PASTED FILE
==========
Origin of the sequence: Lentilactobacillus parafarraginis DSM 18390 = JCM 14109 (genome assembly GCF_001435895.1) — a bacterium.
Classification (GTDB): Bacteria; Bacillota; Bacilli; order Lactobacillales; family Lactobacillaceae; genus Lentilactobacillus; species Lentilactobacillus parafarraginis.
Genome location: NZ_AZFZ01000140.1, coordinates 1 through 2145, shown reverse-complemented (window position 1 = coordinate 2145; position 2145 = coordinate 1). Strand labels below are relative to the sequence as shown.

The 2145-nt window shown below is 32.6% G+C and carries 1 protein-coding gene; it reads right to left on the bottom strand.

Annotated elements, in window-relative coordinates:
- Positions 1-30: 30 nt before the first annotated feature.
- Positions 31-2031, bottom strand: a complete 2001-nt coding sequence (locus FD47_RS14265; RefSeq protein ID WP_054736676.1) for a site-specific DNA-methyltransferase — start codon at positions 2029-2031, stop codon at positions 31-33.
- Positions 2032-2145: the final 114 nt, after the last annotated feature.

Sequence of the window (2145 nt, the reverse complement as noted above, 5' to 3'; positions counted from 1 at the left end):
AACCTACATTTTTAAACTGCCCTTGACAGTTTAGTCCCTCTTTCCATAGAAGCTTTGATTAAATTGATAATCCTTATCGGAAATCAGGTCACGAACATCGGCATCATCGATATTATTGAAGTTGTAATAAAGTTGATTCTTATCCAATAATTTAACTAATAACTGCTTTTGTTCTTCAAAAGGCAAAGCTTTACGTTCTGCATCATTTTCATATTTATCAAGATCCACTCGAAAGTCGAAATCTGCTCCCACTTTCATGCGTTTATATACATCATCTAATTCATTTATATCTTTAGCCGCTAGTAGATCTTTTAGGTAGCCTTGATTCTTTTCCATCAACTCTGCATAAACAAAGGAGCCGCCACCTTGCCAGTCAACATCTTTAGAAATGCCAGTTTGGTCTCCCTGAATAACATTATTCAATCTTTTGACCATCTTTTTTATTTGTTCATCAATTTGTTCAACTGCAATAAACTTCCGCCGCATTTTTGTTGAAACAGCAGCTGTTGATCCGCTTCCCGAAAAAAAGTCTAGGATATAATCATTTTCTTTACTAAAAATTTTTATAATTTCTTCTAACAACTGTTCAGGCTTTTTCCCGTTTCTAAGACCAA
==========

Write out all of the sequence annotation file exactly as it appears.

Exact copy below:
Origin of the sequence: Lentilactobacillus parafarraginis DSM 18390 = JCM 14109 (genome assembly GCF_001435895.1) — a bacterium.
Classification (GTDB): Bacteria; Bacillota; Bacilli; order Lactobacillales; family Lactobacillaceae; genus Lentilactobacillus; species Lentilactobacillus parafarraginis.
Genome location: NZ_AZFZ01000140.1, coordinates 1 through 2145, shown reverse-complemented (window position 1 = coordinate 2145; position 2145 = coordinate 1). Strand labels below are relative to the sequence as shown.

The 2145-nt window shown below is 32.6% G+C and carries 1 protein-coding gene; it reads right to left on the bottom strand.

Annotated elements, in window-relative coordinates:
- Positions 1-30: 30 nt before the first annotated feature.
- Positions 31-2031, bottom strand: a complete 2001-nt coding sequence (locus FD47_RS14265; RefSeq protein ID WP_054736676.1) for a site-specific DNA-methyltransferase — start codon at positions 2029-2031, stop codon at positions 31-33.
- Positions 2032-2145: the final 114 nt, after the last annotated feature.

Sequence of the window (2145 nt, the reverse complement as noted above, 5' to 3'; positions counted from 1 at the left end):
AACCTACATTTTTAAACTGCCCTTGACAGTTTAGTCCCTCTTTCCATAGAAGCTTTGATTAAATTGATAATCCTTATCGGAAATCAGGTCACGAACATCGGCATCATCGATATTATTGAAGTTGTAATAAAGTTGATTCTTATCCAATAATTTAACTAATAACTGCTTTTGTTCTTCAAAAGGCAAAGCTTTACGTTCTGCATCATTTTCATATTTATCAAGATCCACTCGAAAGTCGAAATCTGCTCCCACTTTCATGCGTTTATATACATCATCTAATTCATTTATATCTTTAGCCGCTAGTAGATCTTTTAGGTAGCCTTGATTCTTTTCCATCAACTCTGCATAAACAAAGGAGCCGCCACCTTGCCAGTCAACATCTTTAGAAATGCCAGTTTGGTCTCCCTGAATAACATTATTCAATCTTTTGACCATCTTTTTTATTTGTTCATCAATTTGTTCAACTGCAATAAACTTCCGCCGCATTTTTGTTGAAACAGCAGCTGTTGATCCGCTTCCCGAAAAAAAGTCTAGGATATAATCATTTTCTTTACTAAAAATTTTTATAATTTCTTCTAACAACTGTTCAGGCTTTTTCCCGTTTCTAAGACCAA